“I’m always amazed at how much my wife is able to communicate with a subtle glance or a particular tilt of her head. Within a second I know if she’s happy, sad, playful or annoyed, and usually I’m able to tell if I contributed to her reaction in some way…” ~Steven, married three years
“Whenever my boyfriend is stressed or angry, I can tell. He holds his body differently and his energy changes. I know to give him space at these moments…” ~Gina
“I knew my girlfriend was still mad. She kept saying, ‘I’m over it,’ but she was having trouble looking at me and when I touched her she seemed tense…” ~Lars
Relationship Communication: The power of body language
Imagine that you typically say “I love you” to your husband before you go to bed each night. On one particular evening, you feel annoyed with him over an argument you had earlier that day. But out of routine, you still say “I love you” as you both get ready for bed. This time, however, the message is different. Your tone suggests frustration and your words are barely audible. You avoid physical closeness and eye contact. And your body is rigid and tight. For your husband, the strongest part of your message will most likely be the nonverbal cues that surround your words.
There are many different ways to communicate with your loved one. We are all familiar with the most common form of expression: language. Statements like “I can’t imagine my life without you” or “I’d appreciate you helping around the house” clearly inform the listener of the sender’s intention. Did you know, however, that you often send your partner messages that do not involve words? These nonverbal messages can be subtle or dramatic. You might be conscious of the signals you’re giving off but, if you’re like most of us, you’re probably unaware of all the messages you send your partner.
How is this relevant to your relationship?
Simple: Your nonverbal forms of communication have a powerful impact on your partner and therefore on your relationship’s intimacy overall. The subtle and not-so-subtle messages you send can leave your partner feeling loved and close to you or these messages can make her feel unwanted and anxious. And all this occurs above and beyond the words that you speak.
How do you communicate?
Here’s a brief list of how you might be communicating with your partner even when you’re not talking:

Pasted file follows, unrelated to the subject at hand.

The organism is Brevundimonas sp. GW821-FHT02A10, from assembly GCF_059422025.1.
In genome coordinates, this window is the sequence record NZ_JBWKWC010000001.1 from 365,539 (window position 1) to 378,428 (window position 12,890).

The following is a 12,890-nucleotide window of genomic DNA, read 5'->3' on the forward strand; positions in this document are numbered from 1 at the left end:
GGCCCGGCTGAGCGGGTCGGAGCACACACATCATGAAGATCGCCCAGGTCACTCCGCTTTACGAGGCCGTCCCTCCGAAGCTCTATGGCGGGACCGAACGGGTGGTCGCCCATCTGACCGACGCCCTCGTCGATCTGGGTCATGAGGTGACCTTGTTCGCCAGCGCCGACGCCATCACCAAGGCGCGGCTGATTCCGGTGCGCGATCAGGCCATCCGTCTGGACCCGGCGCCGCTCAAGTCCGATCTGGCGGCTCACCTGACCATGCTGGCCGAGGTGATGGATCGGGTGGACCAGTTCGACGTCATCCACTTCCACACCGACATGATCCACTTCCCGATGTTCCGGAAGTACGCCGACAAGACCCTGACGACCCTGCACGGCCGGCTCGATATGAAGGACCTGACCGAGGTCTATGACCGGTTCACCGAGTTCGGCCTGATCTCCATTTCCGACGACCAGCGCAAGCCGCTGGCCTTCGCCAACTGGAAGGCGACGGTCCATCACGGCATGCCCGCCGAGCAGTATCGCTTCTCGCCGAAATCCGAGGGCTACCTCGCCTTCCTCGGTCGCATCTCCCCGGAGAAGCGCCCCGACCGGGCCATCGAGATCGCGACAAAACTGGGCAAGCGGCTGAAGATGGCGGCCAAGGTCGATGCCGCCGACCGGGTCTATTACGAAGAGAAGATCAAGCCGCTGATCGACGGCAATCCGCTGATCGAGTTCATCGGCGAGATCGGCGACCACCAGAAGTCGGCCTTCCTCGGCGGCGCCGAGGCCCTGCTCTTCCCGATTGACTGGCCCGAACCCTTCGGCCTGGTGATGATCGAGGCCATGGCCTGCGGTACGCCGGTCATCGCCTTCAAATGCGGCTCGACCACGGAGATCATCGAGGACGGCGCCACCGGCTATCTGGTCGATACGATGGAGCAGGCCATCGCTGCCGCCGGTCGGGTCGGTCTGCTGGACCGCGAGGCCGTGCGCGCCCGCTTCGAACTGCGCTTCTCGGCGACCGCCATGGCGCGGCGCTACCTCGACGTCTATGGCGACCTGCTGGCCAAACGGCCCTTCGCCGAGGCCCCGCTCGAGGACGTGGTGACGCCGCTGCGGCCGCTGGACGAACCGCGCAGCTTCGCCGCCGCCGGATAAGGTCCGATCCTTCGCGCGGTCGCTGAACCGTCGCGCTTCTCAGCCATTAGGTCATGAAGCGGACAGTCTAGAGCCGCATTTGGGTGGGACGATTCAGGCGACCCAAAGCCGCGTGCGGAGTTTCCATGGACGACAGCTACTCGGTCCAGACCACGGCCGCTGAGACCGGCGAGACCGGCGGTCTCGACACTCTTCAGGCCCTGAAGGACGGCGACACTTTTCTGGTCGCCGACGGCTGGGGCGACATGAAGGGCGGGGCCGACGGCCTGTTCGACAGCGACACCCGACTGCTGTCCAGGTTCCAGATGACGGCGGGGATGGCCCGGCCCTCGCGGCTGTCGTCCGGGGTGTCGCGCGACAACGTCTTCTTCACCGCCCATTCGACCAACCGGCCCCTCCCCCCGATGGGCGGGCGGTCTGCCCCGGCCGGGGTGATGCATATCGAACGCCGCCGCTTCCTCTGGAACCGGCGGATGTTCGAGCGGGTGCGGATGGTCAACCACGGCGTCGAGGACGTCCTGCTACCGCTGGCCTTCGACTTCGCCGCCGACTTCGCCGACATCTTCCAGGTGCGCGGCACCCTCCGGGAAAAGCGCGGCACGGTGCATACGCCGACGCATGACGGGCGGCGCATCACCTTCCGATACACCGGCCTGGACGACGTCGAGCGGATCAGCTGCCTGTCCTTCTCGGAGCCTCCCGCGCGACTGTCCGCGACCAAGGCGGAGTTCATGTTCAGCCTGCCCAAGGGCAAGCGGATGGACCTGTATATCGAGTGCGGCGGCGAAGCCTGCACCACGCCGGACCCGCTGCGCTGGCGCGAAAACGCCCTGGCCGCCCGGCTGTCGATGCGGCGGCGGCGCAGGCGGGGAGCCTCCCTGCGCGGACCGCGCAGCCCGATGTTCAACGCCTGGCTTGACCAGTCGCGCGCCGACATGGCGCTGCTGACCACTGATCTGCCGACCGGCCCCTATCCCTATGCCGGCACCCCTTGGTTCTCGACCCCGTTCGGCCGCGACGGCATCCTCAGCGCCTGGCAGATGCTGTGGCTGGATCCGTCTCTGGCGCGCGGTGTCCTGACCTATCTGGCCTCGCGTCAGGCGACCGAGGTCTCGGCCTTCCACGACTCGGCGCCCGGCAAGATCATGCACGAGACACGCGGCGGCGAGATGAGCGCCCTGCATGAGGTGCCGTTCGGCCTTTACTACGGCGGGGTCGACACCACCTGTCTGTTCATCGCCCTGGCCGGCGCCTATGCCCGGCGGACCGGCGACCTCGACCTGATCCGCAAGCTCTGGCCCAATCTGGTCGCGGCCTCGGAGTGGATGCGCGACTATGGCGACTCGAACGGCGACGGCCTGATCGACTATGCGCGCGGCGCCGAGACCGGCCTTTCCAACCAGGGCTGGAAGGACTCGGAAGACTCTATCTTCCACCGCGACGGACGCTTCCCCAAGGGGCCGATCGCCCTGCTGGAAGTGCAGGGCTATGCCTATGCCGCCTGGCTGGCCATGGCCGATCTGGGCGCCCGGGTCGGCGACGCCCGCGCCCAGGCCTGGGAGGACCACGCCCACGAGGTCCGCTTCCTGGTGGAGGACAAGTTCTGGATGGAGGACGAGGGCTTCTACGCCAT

~Tone of voice. The real message is not in the words, but in how they are spoken.
~Facial expression. Your face can reveal most of your emotions, including acceptance and judgment.
~Eye contact. Your eyes tell others whether or not you’re interested in what they have to say. When you’re mad or disgusted with your partner, you may avoid or prematurely break eye contact.
~Touch. Different types of touch convey a wide range of messages and feelings. Touch can be an effective way to communicate warmth and love.
~Silence. You can say a great deal by remaining silent. Deciding not to speak when your partner needs a hug can be extra supportive and can let him/her know that you’re really listening; withholding words when your partner needs to hear a loving sentiment sends the opposite message.
~Gestures. “Talking” with your hands, widening your eyes, lifting your eyebrows, etc., can add emphasis to your message.
~Body Language. Crossing your arms when feeling judgmental or turning away from your partner when you become defensive are just two examples of how our bodies speak for us.
~Interpersonal Distance. The physical distance you place between you and your lover sends an important message. You might move away from your partner when you’re frustrated with her/him or move closer when you’re offering support or listening intently.
What is your non-verbal communication style?
Some people use touch to convey emotion. Still others express a great deal in their tone of voice and body language. Do you rely on a particular form of nonverbal communication? Would it enrich your relationship to add one of the nonverbal forms of communication in the list above to your relationship toolbox? If so, try adding just one method and practice it often. Before you know it, it will become an automatic part of your communication repertoire. Start slowly and gradually, especially if your partner isn’t used to you acting in a certain way.
For instance, if you plan on increasing the amount of touch in your relationship to demonstrate more affection, start by holding your partner’s hand while watching TV. Or while conversing over dinner, you can casually touch her forearm at some point in the discussion to emphasize your reaction. Small behaviors such as touch are powerful and, over time, improve the emotional climate of your relationship.
An important step in effective communication is to begin to notice your body language—you may be speaking volumes with your body without even realizing it.
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Here’s to effective communication!
Dr. Rich Nicastro